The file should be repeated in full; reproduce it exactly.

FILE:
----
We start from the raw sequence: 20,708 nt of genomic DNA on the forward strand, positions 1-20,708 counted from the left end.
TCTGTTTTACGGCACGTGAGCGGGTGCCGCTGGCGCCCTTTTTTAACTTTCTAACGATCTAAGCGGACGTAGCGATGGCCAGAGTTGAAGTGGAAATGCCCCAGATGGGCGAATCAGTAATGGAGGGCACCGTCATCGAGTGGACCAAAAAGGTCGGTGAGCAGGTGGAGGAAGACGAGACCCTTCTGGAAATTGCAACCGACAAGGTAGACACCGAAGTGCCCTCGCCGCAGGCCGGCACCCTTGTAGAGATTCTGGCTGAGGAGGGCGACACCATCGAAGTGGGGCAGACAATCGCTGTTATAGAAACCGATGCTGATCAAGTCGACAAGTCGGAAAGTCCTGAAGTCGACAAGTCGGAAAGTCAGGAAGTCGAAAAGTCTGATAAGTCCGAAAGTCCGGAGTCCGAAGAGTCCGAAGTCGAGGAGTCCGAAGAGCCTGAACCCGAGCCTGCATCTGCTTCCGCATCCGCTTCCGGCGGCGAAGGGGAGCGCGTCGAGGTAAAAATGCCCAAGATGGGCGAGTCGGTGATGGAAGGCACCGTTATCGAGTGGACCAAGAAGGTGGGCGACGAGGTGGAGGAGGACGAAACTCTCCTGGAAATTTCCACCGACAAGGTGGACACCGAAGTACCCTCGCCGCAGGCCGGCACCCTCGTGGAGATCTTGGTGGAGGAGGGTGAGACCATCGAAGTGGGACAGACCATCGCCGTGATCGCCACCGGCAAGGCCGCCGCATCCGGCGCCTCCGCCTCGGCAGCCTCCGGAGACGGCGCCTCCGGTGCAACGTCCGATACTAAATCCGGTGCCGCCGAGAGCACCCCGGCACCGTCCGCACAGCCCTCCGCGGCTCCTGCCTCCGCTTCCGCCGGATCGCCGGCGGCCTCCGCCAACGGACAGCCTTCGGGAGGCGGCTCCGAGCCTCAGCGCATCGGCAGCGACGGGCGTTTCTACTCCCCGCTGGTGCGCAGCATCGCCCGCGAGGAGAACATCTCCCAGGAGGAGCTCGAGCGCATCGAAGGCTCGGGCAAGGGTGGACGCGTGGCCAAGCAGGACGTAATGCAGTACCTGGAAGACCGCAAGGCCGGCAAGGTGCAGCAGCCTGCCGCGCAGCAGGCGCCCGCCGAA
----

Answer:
We start from the raw sequence: 20,708 nt of genomic DNA on the forward strand, positions 1-20,708 counted from the left end.
TCTGTTTTACGGCACGTGAGCGGGTGCCGCTGGCGCCCTTTTTTAACTTTCTAACGATCTAAGCGGACGTAGCGATGGCCAGAGTTGAAGTGGAAATGCCCCAGATGGGCGAATCAGTAATGGAGGGCACCGTCATCGAGTGGACCAAAAAGGTCGGTGAGCAGGTGGAGGAAGACGAGACCCTTCTGGAAATTGCAACCGACAAGGTAGACACCGAAGTGCCCTCGCCGCAGGCCGGCACCCTTGTAGAGATTCTGGCTGAGGAGGGCGACACCATCGAAGTGGGGCAGACAATCGCTGTTATAGAAACCGATGCTGATCAAGTCGACAAGTCGGAAAGTCCTGAAGTCGACAAGTCGGAAAGTCAGGAAGTCGAAAAGTCTGATAAGTCCGAAAGTCCGGAGTCCGAAGAGTCCGAAGTCGAGGAGTCCGAAGAGCCTGAACCCGAGCCTGCATCTGCTTCCGCATCCGCTTCCGGCGGCGAAGGGGAGCGCGTCGAGGTAAAAATGCCCAAGATGGGCGAGTCGGTGATGGAAGGCACCGTTATCGAGTGGACCAAGAAGGTGGGCGACGAGGTGGAGGAGGACGAAACTCTCCTGGAAATTTCCACCGACAAGGTGGACACCGAAGTACCCTCGCCGCAGGCCGGCACCCTCGTGGAGATCTTGGTGGAGGAGGGTGAGACCATCGAAGTGGGACAGACCATCGCCGTGATCGCCACCGGCAAGGCCGCCGCATCCGGCGCCTCCGCCTCGGCAGCCTCCGGAGACGGCGCCTCCGGTGCAACGTCCGATACTAAATCCGGTGCCGCCGAGAGCACCCCGGCACCGTCCGCACAGCCCTCCGCGGCTCCTGCCTCCGCTTCCGCCGGATCGCCGGCGGCCTCCGCCAACGGACAGCCTTCGGGAGGCGGCTCCGAGCCTCAGCGCATCGGCAGCGACGGGCGTTTCTACTCCCCGCTGGTGCGCAGCATCGCCCGCGAGGAGAACATCTCCCAGGAGGAGCTCGAGCGCATCGAAGGCTCGGGCAAGGGTGGACGCGTGGCCAAGCAGGACGTAATGCAGTACCTGGAAGACCGCAAGGCCGGCAAGGTGCAGCAGCCTGCCGCGCAGCAGGCGCCCGCCGAA